Eight Diagram Pole Fighter (1984)

Directed by
Reviewed by Simon on 2021-07-05

The Yang family are renowned patriots, so when they are called upon to defend the borders from barbarian invaders they go willingly - even when a fortune reading tells them "Seven sons go forth, six return". When it turns out the fortune was not exactly telling the full story the family is thrown into disarray, with the surviving brothers forced into hiding as a traitor seeks to eliminate the family line.

Gordon Liu plays one of the brothers, who seeks refuge in a temple where he seeks to adapt the Yang family's famous spear technique to work with a bladeless pole, to prove to the monks that he can calm his heart and follow the Buddhist precept Thou Shalt Not Kill.

EIGHT DIAGRAM POLE FIGHTER was Fu Sheng's last film, as he died in a car accident part way through production. Those he left behind seem to have been determined to make sure the film was a worthy memorial for the star and pull out all the stops to make it an unforgettable event. It is Lau Kar-Leung's most intense film, dark and imbued with a visceral sense of fury and indignation.

I'm not sure how much was filmed when Fu Sheng died but his role is still substantial and for the most part he appears when you'd expect him to - except he was presumably supposed to be present for the final battle. Gordon Liu and Kara Hui make sure his absence is not to the cost of the audience though.

Eight Diagram Pole Fighter 150

The film contains some of the most fierce fighting in the Shaw Brothers catalogue, especially in the final scene where Gordon fights Wang Lung-Wei and his sword wielding goons atop a stack of coffins to rescue his sister, who then also joins in the fight once she is freed. Even still they are nearly overcome, until some unexpected reinforcements arrive.

The speed and fluidity of the choreography and the ability and dedication of the cast make this amongst the most impressive fights in Lau Kar-Leung's filmography. There are more wires involved than he was generally known to employ, but they're used to create exaggerated levels of power rather than the kind of fantasy action of the wuxia films that were popular at the time.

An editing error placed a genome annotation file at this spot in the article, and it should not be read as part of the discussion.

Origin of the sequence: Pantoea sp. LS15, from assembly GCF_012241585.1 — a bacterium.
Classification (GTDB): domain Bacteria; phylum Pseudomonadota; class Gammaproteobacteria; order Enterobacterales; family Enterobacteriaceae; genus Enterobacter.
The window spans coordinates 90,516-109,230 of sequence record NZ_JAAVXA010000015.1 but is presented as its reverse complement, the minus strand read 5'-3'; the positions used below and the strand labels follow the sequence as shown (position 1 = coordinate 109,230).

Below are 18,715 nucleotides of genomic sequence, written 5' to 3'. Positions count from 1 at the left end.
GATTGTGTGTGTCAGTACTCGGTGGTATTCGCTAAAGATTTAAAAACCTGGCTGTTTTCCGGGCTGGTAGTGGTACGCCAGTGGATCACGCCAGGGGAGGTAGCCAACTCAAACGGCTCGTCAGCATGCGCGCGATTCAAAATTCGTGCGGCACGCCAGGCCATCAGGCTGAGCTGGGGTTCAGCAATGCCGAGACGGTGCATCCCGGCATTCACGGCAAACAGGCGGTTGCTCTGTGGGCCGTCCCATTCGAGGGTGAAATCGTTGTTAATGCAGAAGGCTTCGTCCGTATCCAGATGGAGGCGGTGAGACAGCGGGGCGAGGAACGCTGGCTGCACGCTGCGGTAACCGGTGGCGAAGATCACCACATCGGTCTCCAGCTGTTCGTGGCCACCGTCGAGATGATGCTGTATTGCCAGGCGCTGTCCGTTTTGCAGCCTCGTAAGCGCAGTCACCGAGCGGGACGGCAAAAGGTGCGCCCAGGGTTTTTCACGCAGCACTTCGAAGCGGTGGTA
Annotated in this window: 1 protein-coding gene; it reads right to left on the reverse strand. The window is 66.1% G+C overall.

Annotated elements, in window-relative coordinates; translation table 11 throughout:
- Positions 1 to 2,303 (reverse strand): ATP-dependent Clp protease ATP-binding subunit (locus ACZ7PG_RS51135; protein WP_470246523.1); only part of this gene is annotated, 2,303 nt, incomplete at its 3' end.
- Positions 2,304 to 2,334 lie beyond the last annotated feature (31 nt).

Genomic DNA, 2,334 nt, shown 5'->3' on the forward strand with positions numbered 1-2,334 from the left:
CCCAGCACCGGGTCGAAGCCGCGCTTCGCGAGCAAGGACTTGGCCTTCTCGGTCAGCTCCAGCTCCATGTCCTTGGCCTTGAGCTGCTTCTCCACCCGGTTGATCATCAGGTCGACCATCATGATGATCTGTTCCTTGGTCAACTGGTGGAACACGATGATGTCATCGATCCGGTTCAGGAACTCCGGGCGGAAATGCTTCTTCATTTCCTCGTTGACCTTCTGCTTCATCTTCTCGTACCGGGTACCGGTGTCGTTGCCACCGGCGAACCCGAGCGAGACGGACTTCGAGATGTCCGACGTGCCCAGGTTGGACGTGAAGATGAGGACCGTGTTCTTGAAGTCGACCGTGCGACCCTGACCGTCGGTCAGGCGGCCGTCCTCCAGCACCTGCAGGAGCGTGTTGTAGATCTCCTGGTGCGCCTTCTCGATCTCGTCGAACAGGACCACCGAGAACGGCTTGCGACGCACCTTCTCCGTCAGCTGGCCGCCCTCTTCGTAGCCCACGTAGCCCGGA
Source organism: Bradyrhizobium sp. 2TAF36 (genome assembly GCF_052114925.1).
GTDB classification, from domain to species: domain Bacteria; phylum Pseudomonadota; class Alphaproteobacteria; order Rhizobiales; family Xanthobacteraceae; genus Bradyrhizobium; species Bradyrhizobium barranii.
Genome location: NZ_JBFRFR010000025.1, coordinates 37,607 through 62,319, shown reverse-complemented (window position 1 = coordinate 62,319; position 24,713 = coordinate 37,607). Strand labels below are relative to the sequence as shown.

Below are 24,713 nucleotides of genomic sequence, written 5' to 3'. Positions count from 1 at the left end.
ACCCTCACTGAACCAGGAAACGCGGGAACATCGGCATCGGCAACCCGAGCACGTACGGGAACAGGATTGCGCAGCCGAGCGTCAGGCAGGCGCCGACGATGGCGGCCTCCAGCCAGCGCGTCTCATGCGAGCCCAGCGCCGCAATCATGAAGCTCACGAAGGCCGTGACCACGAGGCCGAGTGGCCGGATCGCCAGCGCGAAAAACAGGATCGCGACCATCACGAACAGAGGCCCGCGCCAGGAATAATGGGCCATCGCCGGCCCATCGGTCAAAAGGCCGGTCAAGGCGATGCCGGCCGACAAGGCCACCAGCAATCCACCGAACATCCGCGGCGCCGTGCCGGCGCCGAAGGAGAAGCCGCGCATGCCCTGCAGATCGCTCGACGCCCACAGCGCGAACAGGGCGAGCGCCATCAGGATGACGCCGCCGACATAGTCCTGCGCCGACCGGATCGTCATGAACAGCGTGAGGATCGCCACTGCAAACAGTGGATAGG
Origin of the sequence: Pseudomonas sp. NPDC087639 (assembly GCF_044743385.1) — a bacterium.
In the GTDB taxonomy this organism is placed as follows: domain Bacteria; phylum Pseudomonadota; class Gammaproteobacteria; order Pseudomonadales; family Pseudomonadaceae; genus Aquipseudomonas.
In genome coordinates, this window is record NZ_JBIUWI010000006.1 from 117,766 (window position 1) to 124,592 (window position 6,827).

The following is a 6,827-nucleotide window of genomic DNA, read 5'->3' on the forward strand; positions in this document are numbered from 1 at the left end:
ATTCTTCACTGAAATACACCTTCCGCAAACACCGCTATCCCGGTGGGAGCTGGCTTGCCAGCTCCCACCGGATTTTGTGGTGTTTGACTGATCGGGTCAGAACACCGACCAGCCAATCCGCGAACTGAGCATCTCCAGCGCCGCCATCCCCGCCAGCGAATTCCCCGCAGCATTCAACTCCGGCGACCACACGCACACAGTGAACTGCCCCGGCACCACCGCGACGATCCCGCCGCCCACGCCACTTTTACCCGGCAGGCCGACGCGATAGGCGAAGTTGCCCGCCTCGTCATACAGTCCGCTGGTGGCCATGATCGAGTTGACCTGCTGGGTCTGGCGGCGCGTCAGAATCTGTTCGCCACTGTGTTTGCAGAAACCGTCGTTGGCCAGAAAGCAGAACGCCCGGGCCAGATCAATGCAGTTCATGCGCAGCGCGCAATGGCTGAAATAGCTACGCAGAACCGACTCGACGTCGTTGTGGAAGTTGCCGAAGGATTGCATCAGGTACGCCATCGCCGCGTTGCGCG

EIGHT DIAGRAM POLE FIGHTER marks the end of an era in many ways, Shaw Brothers were in decline with their way of making movies failing to adapt to accommodate shifting audience tastes and the box office challenge from an ascendant Golden Harvest. They would limp on for another 12 months or so after this but only made a couple more films of note, and none that come close to this... if we consider this to be the finale for the old school though, it's one hell of a way to bow out.

It stands as a testament to the genre's evolution over the previous decade and a half, and one of the highlights of the Shaw Brothers catalogue... in fact if you are only going to watch one Shaw Brothers film you should probably make sure it's this one... everything you need to understand why the company was so important and influential, and is still so beloved, is contained within it.